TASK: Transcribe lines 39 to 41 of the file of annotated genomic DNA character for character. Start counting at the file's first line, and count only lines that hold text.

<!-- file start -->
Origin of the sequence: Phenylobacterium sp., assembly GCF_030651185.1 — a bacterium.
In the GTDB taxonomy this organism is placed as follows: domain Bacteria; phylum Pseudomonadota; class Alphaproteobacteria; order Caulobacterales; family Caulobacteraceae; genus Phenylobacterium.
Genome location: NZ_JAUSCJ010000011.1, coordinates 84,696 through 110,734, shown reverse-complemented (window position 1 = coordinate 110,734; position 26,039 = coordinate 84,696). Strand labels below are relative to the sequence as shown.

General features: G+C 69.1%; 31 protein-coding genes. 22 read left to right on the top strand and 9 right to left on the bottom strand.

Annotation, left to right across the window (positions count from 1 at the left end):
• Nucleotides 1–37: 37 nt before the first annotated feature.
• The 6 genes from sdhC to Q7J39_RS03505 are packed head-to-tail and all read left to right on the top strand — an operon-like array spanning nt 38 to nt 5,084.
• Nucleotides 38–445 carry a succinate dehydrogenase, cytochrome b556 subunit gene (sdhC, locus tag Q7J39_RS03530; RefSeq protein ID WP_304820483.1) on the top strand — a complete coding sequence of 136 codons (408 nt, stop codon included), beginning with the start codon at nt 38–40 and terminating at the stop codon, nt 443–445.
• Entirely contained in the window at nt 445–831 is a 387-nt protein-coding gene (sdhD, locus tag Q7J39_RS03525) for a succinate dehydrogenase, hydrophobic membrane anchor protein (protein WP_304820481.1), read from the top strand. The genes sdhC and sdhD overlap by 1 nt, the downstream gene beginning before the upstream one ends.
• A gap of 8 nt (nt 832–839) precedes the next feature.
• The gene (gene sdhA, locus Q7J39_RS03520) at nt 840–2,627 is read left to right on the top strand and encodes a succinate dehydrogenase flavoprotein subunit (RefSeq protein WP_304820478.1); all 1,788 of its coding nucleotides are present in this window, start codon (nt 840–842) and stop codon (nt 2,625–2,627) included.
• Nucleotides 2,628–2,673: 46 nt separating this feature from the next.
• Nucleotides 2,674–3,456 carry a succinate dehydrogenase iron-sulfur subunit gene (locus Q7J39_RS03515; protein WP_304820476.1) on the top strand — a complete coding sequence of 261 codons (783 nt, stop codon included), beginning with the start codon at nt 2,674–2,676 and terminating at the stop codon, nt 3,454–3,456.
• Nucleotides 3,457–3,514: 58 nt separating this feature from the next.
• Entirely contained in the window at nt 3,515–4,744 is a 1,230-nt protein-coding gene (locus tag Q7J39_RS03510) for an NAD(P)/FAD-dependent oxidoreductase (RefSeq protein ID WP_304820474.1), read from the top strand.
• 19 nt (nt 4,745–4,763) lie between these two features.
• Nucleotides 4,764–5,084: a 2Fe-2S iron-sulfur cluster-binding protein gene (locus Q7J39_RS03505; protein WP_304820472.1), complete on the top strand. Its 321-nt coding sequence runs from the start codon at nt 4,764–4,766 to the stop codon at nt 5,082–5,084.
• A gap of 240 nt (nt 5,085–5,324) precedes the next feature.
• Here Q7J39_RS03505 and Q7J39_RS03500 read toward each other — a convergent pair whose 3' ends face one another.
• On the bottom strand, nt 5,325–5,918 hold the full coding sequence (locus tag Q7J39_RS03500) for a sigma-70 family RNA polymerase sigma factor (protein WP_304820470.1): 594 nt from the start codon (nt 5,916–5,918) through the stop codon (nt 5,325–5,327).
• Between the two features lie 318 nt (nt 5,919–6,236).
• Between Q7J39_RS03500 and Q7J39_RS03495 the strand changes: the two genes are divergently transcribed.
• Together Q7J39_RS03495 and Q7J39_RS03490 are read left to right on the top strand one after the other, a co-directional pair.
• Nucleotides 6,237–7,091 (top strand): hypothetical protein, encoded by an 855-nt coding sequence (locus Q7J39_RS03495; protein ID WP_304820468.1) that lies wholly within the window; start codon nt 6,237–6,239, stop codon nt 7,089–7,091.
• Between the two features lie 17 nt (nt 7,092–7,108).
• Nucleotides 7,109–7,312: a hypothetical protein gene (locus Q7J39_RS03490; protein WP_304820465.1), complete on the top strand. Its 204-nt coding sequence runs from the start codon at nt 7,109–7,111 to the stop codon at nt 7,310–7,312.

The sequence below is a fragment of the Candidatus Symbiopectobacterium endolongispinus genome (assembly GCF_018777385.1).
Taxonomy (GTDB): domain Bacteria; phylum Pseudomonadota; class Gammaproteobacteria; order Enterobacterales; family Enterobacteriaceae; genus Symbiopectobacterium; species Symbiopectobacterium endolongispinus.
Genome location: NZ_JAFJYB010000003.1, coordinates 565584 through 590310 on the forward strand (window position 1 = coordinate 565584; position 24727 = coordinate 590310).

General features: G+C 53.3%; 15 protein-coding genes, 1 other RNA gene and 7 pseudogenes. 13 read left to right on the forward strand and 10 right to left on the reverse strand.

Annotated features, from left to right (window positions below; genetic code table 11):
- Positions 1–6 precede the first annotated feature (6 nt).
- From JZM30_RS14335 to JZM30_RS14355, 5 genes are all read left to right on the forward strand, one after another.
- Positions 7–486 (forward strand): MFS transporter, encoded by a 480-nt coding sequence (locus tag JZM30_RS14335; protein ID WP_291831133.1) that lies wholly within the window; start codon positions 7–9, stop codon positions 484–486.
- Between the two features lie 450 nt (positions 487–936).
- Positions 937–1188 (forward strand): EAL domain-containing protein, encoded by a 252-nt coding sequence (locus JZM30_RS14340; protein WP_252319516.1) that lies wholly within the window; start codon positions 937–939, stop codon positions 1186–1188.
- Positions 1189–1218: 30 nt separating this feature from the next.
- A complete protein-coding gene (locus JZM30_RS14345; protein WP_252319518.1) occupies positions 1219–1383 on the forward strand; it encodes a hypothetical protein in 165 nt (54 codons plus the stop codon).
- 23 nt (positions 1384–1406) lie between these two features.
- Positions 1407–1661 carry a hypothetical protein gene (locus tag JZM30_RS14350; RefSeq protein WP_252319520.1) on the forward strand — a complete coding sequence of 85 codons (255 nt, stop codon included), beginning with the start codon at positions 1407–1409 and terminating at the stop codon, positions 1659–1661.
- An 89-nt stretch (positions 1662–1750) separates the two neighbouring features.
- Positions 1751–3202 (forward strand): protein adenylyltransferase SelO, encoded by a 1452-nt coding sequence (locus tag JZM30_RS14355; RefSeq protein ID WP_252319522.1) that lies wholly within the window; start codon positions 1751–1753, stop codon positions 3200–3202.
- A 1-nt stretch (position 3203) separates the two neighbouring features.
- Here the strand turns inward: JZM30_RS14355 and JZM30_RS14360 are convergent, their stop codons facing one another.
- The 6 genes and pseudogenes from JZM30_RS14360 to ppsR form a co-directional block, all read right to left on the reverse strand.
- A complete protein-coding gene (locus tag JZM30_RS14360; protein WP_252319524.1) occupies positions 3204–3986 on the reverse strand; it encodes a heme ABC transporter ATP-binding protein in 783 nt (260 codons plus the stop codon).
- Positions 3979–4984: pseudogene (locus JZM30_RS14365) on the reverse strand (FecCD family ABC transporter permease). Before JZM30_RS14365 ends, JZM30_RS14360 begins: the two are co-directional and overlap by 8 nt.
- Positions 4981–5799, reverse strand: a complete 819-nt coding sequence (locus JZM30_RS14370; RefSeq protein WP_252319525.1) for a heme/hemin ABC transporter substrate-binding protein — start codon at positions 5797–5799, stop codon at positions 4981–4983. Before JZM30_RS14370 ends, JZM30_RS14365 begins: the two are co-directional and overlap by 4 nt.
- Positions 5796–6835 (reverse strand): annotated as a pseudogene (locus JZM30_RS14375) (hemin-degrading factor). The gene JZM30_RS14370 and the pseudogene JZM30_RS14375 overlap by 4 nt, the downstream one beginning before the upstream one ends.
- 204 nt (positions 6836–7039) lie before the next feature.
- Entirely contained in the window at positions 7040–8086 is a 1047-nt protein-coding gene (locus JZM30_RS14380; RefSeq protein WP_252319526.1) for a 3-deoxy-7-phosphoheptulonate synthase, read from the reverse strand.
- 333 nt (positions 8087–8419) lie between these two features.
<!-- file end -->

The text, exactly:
- 23 nt (positions 1384–1406) lie between these two features.
- Positions 1407–1661 carry a hypothetical protein gene (locus tag JZM30_RS14350; RefSeq protein WP_252319520.1) on the forward strand — a complete coding sequence of 85 codons (255 nt, stop codon included), beginning with the start codon at positions 1407–1409 and terminating at the stop codon, positions 1659–1661.
- An 89-nt stretch (positions 1662–1750) separates the two neighbouring features.